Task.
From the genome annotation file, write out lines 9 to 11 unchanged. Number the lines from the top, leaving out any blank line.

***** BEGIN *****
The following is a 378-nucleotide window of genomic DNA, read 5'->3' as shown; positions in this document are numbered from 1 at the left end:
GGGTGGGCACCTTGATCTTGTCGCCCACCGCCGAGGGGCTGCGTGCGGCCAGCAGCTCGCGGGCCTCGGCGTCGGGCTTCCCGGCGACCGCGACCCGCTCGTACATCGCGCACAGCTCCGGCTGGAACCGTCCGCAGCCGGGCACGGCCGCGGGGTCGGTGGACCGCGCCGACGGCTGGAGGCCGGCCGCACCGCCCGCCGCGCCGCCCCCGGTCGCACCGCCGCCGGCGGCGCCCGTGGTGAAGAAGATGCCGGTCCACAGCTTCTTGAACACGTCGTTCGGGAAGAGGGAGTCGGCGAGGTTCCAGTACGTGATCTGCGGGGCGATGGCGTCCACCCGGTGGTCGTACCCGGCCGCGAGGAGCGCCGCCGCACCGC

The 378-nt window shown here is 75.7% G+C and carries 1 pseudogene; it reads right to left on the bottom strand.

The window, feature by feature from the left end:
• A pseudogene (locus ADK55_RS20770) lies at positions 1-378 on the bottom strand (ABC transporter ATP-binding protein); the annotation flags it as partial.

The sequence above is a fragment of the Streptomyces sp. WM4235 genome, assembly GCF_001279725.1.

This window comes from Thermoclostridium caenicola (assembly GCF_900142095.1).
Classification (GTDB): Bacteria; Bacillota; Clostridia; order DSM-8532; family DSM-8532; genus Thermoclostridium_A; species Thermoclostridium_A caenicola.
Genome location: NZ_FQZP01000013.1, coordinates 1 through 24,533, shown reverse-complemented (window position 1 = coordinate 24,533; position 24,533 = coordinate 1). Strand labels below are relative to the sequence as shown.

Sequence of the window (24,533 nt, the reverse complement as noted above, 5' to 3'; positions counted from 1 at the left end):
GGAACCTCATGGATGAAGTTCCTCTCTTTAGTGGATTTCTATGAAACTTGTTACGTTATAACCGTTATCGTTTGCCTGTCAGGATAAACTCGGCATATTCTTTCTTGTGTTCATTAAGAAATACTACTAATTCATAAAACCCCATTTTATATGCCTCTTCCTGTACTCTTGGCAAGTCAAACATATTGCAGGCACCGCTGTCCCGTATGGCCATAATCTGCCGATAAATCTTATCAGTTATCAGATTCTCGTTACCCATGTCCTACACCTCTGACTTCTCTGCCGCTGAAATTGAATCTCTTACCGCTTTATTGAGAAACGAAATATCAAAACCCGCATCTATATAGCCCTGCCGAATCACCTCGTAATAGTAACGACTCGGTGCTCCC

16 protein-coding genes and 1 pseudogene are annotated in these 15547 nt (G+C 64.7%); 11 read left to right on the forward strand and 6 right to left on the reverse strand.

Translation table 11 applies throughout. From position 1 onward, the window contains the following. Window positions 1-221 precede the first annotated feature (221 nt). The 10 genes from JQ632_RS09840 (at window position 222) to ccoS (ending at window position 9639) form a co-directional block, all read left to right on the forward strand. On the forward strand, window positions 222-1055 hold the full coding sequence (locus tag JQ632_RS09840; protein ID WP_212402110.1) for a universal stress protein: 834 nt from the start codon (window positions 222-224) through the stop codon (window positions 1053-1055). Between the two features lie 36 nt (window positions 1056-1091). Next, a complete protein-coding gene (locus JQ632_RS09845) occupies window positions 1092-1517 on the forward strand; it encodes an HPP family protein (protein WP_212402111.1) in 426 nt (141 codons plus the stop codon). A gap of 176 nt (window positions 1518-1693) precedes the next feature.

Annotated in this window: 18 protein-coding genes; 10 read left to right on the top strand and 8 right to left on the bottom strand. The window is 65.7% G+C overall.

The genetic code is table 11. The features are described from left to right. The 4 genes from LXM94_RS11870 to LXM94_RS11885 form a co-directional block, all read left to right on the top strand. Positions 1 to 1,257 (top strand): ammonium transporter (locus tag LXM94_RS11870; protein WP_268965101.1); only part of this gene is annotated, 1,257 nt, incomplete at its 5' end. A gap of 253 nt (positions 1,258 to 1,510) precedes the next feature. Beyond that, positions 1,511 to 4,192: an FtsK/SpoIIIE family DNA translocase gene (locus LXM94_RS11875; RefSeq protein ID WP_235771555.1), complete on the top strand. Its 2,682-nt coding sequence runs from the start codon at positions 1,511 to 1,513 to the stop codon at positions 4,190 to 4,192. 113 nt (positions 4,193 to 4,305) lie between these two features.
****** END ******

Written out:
Genome location: NZ_FQZP01000013.1, coordinates 1 through 24,533, shown reverse-complemented (window position 1 = coordinate 24,533; position 24,533 = coordinate 1). Strand labels below are relative to the sequence as shown.

Sequence of the window (24,533 nt, the reverse complement as noted above, 5' to 3'; positions counted from 1 at the left end):
GGAACCTCATGGATGAAGTTCCTCTCTTTAGTGGATTTCTATGAAACTTGTTACGTTATAACCGTTATCGTTTGCCTGTCAGGATAAACTCGGCATATTCTTTCTTGTGTTCATTAAGAAATACTACTAATTCATAAAACCCCATTTTATATGCCTCTTCCTGTACTCTTGGCAAGTCAAACATATTGCAGGCACCGCTGTCCCGTATGGCCATAATCTGCCGATAAATCTTATCAGTTATCAGATTCTCGTTACCCATGTCCTACACCTCTGACTTCTCTGCCGCTGAAATTGAATCTCTTACCGCTTTATTGAGAAACGAAATATCAAAACCCGCATCTATATAGCCCTGCCGAATCACCTCGTAATAGTAACGACTCGGTGCTCCC